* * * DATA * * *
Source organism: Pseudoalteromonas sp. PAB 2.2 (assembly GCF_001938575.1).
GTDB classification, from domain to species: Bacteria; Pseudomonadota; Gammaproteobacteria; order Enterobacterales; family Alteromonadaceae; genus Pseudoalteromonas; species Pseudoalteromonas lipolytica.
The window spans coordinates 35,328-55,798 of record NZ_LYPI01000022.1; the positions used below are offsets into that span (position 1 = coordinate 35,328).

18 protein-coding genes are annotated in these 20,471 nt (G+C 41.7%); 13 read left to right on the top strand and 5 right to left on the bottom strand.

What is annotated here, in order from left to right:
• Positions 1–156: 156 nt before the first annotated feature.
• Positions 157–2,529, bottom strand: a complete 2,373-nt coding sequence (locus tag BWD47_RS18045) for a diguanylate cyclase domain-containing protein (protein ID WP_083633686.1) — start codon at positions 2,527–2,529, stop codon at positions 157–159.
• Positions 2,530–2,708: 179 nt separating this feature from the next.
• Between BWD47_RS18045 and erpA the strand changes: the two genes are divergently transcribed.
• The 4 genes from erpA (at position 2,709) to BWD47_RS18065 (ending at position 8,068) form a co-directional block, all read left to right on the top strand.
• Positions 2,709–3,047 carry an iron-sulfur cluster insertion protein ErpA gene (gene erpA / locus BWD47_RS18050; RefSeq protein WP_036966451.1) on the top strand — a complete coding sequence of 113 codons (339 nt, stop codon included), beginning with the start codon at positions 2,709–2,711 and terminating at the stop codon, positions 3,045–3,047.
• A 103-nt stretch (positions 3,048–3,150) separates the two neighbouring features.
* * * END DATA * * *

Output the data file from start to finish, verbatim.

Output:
Source organism: Pseudoalteromonas sp. PAB 2.2 (assembly GCF_001938575.1).
GTDB classification, from domain to species: Bacteria; Pseudomonadota; Gammaproteobacteria; order Enterobacterales; family Alteromonadaceae; genus Pseudoalteromonas; species Pseudoalteromonas lipolytica.
The window spans coordinates 35,328-55,798 of record NZ_LYPI01000022.1; the positions used below are offsets into that span (position 1 = coordinate 35,328).

18 protein-coding genes are annotated in these 20,471 nt (G+C 41.7%); 13 read left to right on the top strand and 5 right to left on the bottom strand.

What is annotated here, in order from left to right:
• Positions 1–156: 156 nt before the first annotated feature.
• Positions 157–2,529, bottom strand: a complete 2,373-nt coding sequence (locus tag BWD47_RS18045) for a diguanylate cyclase domain-containing protein (protein ID WP_083633686.1) — start codon at positions 2,527–2,529, stop codon at positions 157–159.
• Positions 2,530–2,708: 179 nt separating this feature from the next.
• Between BWD47_RS18045 and erpA the strand changes: the two genes are divergently transcribed.
• The 4 genes from erpA (at position 2,709) to BWD47_RS18065 (ending at position 8,068) form a co-directional block, all read left to right on the top strand.
• Positions 2,709–3,047 carry an iron-sulfur cluster insertion protein ErpA gene (gene erpA / locus BWD47_RS18050; RefSeq protein WP_036966451.1) on the top strand — a complete coding sequence of 113 codons (339 nt, stop codon included), beginning with the start codon at positions 2,709–2,711 and terminating at the stop codon, positions 3,045–3,047.
• A 103-nt stretch (positions 3,048–3,150) separates the two neighbouring features.